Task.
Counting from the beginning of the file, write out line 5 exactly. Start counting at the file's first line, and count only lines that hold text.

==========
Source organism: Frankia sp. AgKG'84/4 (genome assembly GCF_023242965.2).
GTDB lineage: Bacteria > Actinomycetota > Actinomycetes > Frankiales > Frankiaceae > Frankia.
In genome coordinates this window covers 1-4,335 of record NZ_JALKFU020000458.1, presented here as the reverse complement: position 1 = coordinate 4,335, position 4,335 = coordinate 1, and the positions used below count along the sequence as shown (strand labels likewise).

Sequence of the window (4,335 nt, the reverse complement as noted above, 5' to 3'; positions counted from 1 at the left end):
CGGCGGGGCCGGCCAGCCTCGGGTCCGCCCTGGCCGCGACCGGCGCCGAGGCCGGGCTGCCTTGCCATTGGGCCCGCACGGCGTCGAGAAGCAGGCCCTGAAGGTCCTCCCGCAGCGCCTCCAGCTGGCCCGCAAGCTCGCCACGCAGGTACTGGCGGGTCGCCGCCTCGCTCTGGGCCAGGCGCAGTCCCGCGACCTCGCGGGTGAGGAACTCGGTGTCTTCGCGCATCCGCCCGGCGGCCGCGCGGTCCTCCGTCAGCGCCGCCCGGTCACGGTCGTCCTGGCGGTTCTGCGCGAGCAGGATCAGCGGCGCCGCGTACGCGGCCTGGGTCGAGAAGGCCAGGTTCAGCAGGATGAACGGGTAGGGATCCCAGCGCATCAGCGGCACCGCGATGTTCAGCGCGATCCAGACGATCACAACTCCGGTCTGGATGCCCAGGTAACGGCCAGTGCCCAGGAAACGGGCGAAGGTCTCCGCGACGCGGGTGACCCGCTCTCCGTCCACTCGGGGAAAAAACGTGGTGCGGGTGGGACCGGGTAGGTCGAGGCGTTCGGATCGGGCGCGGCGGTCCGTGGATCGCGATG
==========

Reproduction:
CGGCGGGGCCGGCCAGCCTCGGGTCCGCCCTGGCCGCGACCGGCGCCGAGGCCGGGCTGCCTTGCCATTGGGCCCGCACGGCGTCGAGAAGCAGGCCCTGAAGGTCCTCCCGCAGCGCCTCCAGCTGGCCCGCAAGCTCGCCACGCAGGTACTGGCGGGTCGCCGCCTCGCTCTGGGCCAGGCGCAGTCCCGCGACCTCGCGGGTGAGGAACTCGGTGTCTTCGCGCATCCGCCCGGCGGCCGCGCGGTCCTCCGTCAGCGCCGCCCGGTCACGGTCGTCCTGGCGGTTCTGCGCGAGCAGGATCAGCGGCGCCGCGTACGCGGCCTGGGTCGAGAAGGCCAGGTTCAGCAGGATGAACGGGTAGGGATCCCAGCGCATCAGCGGCACCGCGATGTTCAGCGCGATCCAGACGATCACAACTCCGGTCTGGATGCCCAGGTAACGGCCAGTGCCCAGGAAACGGGCGAAGGTCTCCGCGACGCGGGTGACCCGCTCTCCGTCCACTCGGGGAAAAAACGTGGTGCGGGTGGGACCGGGTAGGTCGAGGCGTTCGGATCGGGCGCGGCGGTCCGTGGATCGCGATG